Magnolia Forest Products Blooming as It Adapts, Taps New Markets;
Southeastern Company Supplies Custom Panel, Lumber Components to Industrial Markets
By Tim Cox
Date Posted: 4/1/2002
Magnolia Forest Products has shown how companies can successfully adapt to changing market conditions – and how important the people in a business are to tapping into and developing new markets.
Magnolia Forest Products was founded by Harold Mayo in 1976 as a broker-oriented lumber business in Terry, Mississippi that carried little inventory. From its start to the early to mid-1980s, the company mainly brokered sales of Southern Yellow Pine lumber. It sold heavily to retail customers and, to a lesser degree, industrial customers in Mississippi and neighboring states. Within 10 years the company was recording annual sales in the range of $5-6 million.
Since then, however, it has evolved and grown significantly. Just a few years ago Magnolia was named one of the top 40 fastest-growing privately held businesses in Mississippi. The company is positioned now mainly as a remanufacturer of panels although it also supplies remanufactured softwood and hardwood lumber. Its customers are mainly in industrial-related markets, including the pallet industry. Magnolia has annual sales now exceeding $30 million, 110 employees, remanufacturing facilities and offices throughout the Southeast, and represents mills from Virginia to Arkansas and extending to the Mid-West.
Steve Brent, vice president for sales and production, joined the company in 1981 to supervise trucking operations. Later he began selling for the company and advanced into management.
Initially the company mainly traded in full sheets but later began cutting plywood to size. "In the beginning, we set up inventory locations at places strategic to our mill bases," Steve recalled. At first Magnolia contracted for the cutting and remanning work. Gradually, the company began buying the facilities and finished the process of acquiring them within about five years. Today, the company cuts about 70% of its panel-related products.
Market conditions have drawn the company more strongly into lumber sales in recent years. Magnolia named Rodney Haas as sales manager of its lumber department two years ago. "Hiring Rodney has turned out to be a good move," said Steve. Rodney has two sales personnel under his supervision, and the department likely will continue to expand, according to Steve.
Another fairly recent change of significance was the addition of four international traders about 18 months ago to begin developing import and export markets. Magnolia now is exporting products to Mexico, the Caribbean and Latin America. During the same time, Magnolia has begun to import panel products that service domestic customers with industrial grade products. Recognizing the rapid-growing demand for imported panels, the company has established itself as a leader in importing panels from 4x6 to 5x8. "That is starting to take off," said Steve, "and is going to be a big part of our company."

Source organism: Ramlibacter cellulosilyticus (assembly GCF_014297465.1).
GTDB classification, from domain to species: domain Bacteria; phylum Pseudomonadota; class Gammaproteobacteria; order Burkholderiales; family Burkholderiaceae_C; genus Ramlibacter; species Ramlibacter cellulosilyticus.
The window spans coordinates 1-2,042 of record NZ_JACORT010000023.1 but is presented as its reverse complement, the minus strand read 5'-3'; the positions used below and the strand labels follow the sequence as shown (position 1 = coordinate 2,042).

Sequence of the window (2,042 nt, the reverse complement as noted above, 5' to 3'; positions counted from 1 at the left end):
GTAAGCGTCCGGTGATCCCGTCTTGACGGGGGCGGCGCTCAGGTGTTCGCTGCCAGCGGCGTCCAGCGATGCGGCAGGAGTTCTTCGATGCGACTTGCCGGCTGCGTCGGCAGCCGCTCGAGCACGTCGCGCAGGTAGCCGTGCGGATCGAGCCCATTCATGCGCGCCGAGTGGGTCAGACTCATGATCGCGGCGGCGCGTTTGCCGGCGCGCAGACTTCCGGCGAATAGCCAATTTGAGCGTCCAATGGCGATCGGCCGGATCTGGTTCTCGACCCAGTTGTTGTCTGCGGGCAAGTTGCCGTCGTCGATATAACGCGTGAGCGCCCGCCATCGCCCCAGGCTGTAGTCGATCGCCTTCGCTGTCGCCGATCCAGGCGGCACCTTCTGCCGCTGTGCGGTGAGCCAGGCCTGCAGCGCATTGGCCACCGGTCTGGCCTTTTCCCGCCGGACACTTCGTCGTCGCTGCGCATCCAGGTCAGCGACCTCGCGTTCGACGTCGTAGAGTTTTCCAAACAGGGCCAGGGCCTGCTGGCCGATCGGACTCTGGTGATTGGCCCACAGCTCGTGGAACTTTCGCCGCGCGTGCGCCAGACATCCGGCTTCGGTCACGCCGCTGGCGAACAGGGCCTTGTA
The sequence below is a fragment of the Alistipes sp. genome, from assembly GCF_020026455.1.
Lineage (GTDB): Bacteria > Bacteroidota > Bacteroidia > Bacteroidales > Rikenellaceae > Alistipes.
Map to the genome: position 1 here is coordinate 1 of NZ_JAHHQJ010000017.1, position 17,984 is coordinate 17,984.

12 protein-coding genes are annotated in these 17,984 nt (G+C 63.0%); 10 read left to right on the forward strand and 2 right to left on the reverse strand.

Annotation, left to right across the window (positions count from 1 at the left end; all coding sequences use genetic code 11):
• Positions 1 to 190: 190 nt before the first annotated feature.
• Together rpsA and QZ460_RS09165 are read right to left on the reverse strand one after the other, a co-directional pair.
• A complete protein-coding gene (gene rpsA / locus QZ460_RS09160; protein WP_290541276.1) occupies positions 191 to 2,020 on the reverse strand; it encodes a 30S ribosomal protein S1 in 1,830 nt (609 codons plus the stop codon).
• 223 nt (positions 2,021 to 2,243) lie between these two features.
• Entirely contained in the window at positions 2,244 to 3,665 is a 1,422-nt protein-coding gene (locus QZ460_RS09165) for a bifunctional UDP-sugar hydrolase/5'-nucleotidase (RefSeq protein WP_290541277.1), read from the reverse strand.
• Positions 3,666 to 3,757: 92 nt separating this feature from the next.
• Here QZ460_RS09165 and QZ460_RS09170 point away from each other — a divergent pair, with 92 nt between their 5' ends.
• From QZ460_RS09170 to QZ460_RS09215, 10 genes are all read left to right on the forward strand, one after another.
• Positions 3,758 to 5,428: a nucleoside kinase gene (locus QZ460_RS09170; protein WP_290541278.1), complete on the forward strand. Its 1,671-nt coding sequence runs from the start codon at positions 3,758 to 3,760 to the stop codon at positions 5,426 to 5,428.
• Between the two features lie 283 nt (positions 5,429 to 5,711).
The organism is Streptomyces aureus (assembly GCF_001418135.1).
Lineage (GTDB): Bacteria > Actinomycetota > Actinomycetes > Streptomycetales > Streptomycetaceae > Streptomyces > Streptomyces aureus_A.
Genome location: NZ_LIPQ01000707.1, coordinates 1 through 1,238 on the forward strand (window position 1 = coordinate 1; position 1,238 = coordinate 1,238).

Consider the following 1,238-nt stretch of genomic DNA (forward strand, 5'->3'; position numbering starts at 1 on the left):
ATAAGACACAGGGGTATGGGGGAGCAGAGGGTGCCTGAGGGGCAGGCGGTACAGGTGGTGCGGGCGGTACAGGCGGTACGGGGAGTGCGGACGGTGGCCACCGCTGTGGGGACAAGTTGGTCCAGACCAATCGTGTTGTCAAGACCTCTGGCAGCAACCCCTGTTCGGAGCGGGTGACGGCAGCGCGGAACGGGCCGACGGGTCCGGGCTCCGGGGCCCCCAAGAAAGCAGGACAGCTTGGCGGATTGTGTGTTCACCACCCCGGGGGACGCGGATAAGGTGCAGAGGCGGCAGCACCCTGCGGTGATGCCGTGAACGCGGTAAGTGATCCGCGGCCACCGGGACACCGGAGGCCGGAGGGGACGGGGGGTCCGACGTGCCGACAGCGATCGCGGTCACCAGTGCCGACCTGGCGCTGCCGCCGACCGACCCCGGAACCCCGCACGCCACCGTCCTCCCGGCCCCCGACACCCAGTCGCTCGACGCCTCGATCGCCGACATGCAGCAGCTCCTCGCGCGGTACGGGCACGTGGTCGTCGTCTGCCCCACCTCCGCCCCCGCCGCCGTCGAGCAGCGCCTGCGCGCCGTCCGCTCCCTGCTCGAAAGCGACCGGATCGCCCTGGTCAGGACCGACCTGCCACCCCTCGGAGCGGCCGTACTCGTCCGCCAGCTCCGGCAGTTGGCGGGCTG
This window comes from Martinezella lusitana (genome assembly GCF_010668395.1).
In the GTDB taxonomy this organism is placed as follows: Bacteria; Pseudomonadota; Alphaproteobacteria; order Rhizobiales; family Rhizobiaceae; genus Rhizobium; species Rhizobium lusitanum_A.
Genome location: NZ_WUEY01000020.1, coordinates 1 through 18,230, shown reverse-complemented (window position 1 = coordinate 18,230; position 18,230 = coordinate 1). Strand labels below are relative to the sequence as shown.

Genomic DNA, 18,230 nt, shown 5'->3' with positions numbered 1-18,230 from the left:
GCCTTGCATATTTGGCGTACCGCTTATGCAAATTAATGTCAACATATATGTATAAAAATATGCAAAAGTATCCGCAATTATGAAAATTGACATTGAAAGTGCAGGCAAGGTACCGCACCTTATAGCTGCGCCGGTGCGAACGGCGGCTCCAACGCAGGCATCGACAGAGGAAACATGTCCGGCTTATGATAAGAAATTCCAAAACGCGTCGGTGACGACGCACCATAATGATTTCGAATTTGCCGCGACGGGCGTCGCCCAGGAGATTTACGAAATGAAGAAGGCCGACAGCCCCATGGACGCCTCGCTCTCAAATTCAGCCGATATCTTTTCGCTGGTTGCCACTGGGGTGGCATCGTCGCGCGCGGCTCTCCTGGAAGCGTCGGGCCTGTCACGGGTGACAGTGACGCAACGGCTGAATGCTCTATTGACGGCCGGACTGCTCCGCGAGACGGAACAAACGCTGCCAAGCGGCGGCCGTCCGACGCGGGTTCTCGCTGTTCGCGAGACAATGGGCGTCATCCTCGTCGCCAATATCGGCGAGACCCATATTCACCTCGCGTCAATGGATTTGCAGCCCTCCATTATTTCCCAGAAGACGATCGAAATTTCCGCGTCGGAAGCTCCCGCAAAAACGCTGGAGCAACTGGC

Magnolia buys the vast majority of its plywood and OSB from domestic producers. It buys about 90% of the plywood it needs from leading companies in the forest products industry, such as Georgia-Pacific, Louisiana-Pacific and Weyerhaeuser. The company contracts to buy their ‘downfall.’ "We take their downfall and make it into a value-added product," said Steve.
"One of our niches," he added, "is to go to an end-user and analyze their application – what they’re using and why – and to look for alternative solutions in order to minimize their costs." Wood packaging or industrial wood components represent a fixed cost for businesses, he noted. "We try to reduce it or increase the life of it."
For the pallet industry and other industrial customers, Magnolia supplies pallet tops and virtually any type of pre-cut panel components and a lesser amount of pre-cut softwood stringers and deck boards. Other products include panels and other parts for panel-deck pallets, pre-cut parts for boxes and containers, and furniture components.
"We have a lot of services to offer the pallet industry," said Steve. Magnolia will stock parts for pallet manufacturing customers and provide them with just-in-time delivery. "We’ll hold inventory for them. We tell a customer, if he wants that much on the ground, we can ship it to him, so all we have is transportation time."
Other products and services for pallet and industrial customers include circles and triangles, painting and edge sealing, rounded edges and holes, and virtually any type of lumber or panel remanufacturing. Magnolia offers high-speed production, special van loading, prompt samples, drop-ship and less-than-trailer-load quantities.
"When the economy is good," said Steve, "we get a lot of business from people who have their own production, but they don’t have time to do everything. We do their overflow."
The company can also supply fully-assembled, ready-to-use custom pallets, skids or containers of any configuration. Customers can furnish specific pallet performance requirements, and Magnolia’s staff will provide a custom design to meet them. The company also offers metal-reinforced shipping containers. The company manufactures a wide range of knock-down bins and other containers for commercial and military applications.